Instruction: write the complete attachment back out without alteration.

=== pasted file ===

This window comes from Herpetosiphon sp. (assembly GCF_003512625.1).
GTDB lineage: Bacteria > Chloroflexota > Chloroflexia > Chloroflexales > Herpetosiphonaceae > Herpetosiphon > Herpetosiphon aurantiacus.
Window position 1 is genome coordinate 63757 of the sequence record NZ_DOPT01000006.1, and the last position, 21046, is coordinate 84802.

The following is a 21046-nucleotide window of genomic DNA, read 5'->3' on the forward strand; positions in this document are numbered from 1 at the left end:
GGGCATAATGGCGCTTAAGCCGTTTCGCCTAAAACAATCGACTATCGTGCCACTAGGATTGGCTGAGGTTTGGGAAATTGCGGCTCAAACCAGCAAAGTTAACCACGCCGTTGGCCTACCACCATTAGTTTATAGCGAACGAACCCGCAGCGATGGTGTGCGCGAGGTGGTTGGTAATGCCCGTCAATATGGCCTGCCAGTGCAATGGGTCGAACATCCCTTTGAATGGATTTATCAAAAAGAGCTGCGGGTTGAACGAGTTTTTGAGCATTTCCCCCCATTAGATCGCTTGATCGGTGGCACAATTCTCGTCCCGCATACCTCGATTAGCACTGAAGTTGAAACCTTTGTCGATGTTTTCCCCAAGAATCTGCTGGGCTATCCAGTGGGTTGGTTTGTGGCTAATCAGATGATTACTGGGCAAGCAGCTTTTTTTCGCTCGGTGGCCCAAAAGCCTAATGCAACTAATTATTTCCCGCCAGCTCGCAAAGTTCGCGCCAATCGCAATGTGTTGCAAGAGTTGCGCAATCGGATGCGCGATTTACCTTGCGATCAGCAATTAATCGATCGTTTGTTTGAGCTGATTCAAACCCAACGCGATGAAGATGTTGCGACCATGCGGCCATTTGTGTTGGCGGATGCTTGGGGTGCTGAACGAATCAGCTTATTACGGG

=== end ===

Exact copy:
This window comes from Herpetosiphon sp. (assembly GCF_003512625.1).
GTDB lineage: Bacteria > Chloroflexota > Chloroflexia > Chloroflexales > Herpetosiphonaceae > Herpetosiphon > Herpetosiphon aurantiacus.
Window position 1 is genome coordinate 63757 of the sequence record NZ_DOPT01000006.1, and the last position, 21046, is coordinate 84802.

The following is a 21046-nucleotide window of genomic DNA, read 5'->3' on the forward strand; positions in this document are numbered from 1 at the left end:
GGGCATAATGGCGCTTAAGCCGTTTCGCCTAAAACAATCGACTATCGTGCCACTAGGATTGGCTGAGGTTTGGGAAATTGCGGCTCAAACCAGCAAAGTTAACCACGCCGTTGGCCTACCACCATTAGTTTATAGCGAACGAACCCGCAGCGATGGTGTGCGCGAGGTGGTTGGTAATGCCCGTCAATATGGCCTGCCAGTGCAATGGGTCGAACATCCCTTTGAATGGATTTATCAAAAAGAGCTGCGGGTTGAACGAGTTTTTGAGCATTTCCCCCCATTAGATCGCTTGATCGGTGGCACAATTCTCGTCCCGCATACCTCGATTAGCACTGAAGTTGAAACCTTTGTCGATGTTTTCCCCAAGAATCTGCTGGGCTATCCAGTGGGTTGGTTTGTGGCTAATCAGATGATTACTGGGCAAGCAGCTTTTTTTCGCTCGGTGGCCCAAAAGCCTAATGCAACTAATTATTTCCCGCCAGCTCGCAAAGTTCGCGCCAATCGCAATGTGTTGCAAGAGTTGCGCAATCGGATGCGCGATTTACCTTGCGATCAGCAATTAATCGATCGTTTGTTTGAGCTGATTCAAACCCAACGCGATGAAGATGTTGCGACCATGCGGCCATTTGTGTTGGCGGATGCTTGGGGTGCTGAACGAATCAGCTTATTACGGG